The Sleep Thing

Sleep CyborgI run into people, from time to time, and they ask: how is the sleep thing? 

Usually, I tell them the sleep thing is fine. Way better than it was back April, when I was falling asleep in front of the computer. Way better than it was back in May, when the diagnosis of chronic sleep apnea became all kinds of official and they sent me off with a machine that’d stop me from asphyxiating while I slept.

This is not a lie. Compared to the state I was in at the start of the year, life is a magical wonderland full of candy unicorns. I sleep better. I concentrate better. I do not feel like I am messing up every aspect of my existence as a default state. I keep discovering all sorts of secondary problems – shoulder pain, neck pain, teeth grinding – that were basically linked to the apnea and have now cleared up.

The sleep thing is fine.

Except it’s not.

When you start on CPAP they make it very clear that it’s a therapy, not a cure. The apnea isn’t going away just ’cause you’ve hooked attached a mask to your face and let it pressurize your respiratory system so your throat doesn’t close up so easily. There’s a whole bunch of things that can make the therapy less effective, on a given evening.

You can pull the mask off in your sleep, for example, ’cause it’s not the most comfortable of things to wear. You can disrupt the fit of your mask while tossing and turning, you can go to bed with hay-fever. You can travel, and discover that the faint differences in the way water tastes from city to city becomes a major problem when you put it into a humidifier.

Stuff happens, is what I’m saying. More often than you’d want them too, all things considered.

And that means some days you wake up feeling like a normal person, happy and productive and able to interact with the world. And, some days, you revert. Not as bad as you were, right at the beginning, bad bad enough that you notice it and feel the difference. Bad enough that you’re aware of the line between treatment and cure.

And that’s cool, ’cause treated is so much better than the alternative. So much goddamn better, believe me, that it’s insane.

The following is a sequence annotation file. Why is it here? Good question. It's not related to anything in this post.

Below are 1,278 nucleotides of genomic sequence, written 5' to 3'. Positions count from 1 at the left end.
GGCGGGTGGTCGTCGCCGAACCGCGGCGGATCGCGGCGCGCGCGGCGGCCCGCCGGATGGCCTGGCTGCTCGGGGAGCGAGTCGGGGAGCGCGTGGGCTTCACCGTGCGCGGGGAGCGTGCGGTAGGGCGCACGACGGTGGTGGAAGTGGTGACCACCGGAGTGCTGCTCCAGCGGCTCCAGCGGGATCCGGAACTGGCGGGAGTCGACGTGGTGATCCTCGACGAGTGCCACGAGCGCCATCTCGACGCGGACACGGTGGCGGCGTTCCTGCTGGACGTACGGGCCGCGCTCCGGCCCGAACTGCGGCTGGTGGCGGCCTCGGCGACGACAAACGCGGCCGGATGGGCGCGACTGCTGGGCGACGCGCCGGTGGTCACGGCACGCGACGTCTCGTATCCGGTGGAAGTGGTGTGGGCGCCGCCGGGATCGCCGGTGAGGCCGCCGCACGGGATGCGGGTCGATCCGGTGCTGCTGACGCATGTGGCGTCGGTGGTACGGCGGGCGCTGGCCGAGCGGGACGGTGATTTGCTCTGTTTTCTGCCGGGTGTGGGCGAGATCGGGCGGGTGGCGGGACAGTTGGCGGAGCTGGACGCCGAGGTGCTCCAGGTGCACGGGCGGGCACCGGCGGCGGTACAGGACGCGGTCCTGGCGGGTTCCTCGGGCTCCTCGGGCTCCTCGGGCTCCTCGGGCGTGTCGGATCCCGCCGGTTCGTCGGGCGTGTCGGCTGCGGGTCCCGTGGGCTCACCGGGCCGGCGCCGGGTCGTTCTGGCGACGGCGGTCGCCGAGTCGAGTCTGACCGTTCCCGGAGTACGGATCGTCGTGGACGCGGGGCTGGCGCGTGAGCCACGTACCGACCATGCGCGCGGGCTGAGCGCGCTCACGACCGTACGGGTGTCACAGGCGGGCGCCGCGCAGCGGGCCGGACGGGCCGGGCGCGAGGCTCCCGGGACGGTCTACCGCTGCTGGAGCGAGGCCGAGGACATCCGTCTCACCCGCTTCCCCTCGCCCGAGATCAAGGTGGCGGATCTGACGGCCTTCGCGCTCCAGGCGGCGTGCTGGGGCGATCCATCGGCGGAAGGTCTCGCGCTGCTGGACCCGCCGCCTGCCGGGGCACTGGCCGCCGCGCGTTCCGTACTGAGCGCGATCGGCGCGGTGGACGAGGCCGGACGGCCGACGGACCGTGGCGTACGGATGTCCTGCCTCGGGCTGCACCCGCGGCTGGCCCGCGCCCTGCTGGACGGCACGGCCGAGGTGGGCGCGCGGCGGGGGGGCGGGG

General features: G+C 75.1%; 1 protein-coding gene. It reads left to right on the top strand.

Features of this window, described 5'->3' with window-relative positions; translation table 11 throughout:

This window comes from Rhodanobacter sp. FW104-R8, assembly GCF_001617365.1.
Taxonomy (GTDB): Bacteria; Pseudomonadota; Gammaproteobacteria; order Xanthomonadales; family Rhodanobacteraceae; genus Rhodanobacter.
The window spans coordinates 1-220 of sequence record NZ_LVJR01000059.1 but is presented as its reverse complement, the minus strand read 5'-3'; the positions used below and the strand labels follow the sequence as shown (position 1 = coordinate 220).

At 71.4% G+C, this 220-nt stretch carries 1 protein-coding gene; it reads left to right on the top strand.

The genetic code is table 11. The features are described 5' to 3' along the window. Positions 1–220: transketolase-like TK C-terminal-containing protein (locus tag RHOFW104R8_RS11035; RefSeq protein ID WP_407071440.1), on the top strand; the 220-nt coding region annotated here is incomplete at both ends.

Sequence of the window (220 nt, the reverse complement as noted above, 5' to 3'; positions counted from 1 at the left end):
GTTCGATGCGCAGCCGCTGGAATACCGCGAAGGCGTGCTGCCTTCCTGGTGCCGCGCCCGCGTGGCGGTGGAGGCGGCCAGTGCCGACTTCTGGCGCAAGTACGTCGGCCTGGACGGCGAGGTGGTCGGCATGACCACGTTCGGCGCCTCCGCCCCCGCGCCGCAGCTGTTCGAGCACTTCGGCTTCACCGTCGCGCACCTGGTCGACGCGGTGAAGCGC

But it means re-learning how to live your life. It means, some days, you need to get comfortable with the idea that you’re not going to have the energy for everything you’d like to do. It means you have to re-learn the difference between just a little tired and feeling vaguely exhausted, ’cause your default state has been exhaustion for so long that it’s hard to tell the difference. It means you learn to check a screen every morning and gauge how bad things are going to be based on the apnea index and leak-rate the machine tracked overnight.

It’s not always bad. For example, you also discover that your tendency to do the introverts retreat after social events was exacerbated by the apnea, that teaching courses or doing a festival requires far less recovery time than they once did. And you can read books in bed again, without falling asleep the moment you open to the first page. That you can write for longer than 500 words at a burst, ’cause your attention span has a setting other than “kitten on speed.”

Eventually it sinks in that the sleep thing is a thing – it doesn’t go away, it just gets managed better.

So you set out to re-evaluate every damn thing in your life.

My current notebook fetish? Motivated by the sleep thing, and the attention that’s getting paid to the research around the effects screens are having on our sleep patterns.

My recent realisation that I probably need to give up drinking? Totally linked to the sleep apnea, since muscle relaxants are pretty much a guarantee that you’re going to experience longer, nastier breathing-related incidents.

My increasingly rigid refusal to stay awake past my designated bed-time? Entirely built around managing the apnea as best I can, ’cause every time I’ve broken that rule to hang with friends or go out, I’ve paid for it the next day, and the day after that.

At the same time that you’re evaluating, you fret about things.

Like the ongoing costs of the therapy, which are not prohibitive but are right up there with car maintenance as a thing you need to worry about, ’cause you’re going to be replacing masks, filters, and such for the foreseeable future.

Like, what happens when the power goes on, in a storm, and how you’ll get through the next day.

Like all those things that you fucked up, quite royally, over the last five years, and whether they could have gone better if you’d discovered the real problem years ago and started treating it then. Some days you play what if? and you find yourself getting angry.

And that’s okay. The sleep thing is a thing. It’s complicated and long-term and way bigger than you were expecting.It’s not on your mind all the time, but it is on your mind. It occupies a chunk of your mental real-estate that used to be devoted to other things. The sleep thing is a thing you’re going to think about, talk about, far more than other people want you too, ’cause it defines your life in so many little ways.

But that’s hard to convey, really, so you learn to stop. To say, yeah, better, when people ask, ’cause that’s what it all boils down to: its better than it was.

Not great, not normal, not cured, but you’re figuring it out.

And in the world of polite conversation, that’s close enough to true to count.


  1 comment for “The Sleep Thing

  1. Bec
    30/09/2015 at 1:28 AM

    I am glad that you have benefits, but grateful that you are able to describe the reality of sleep apnea as many people suffer from it.

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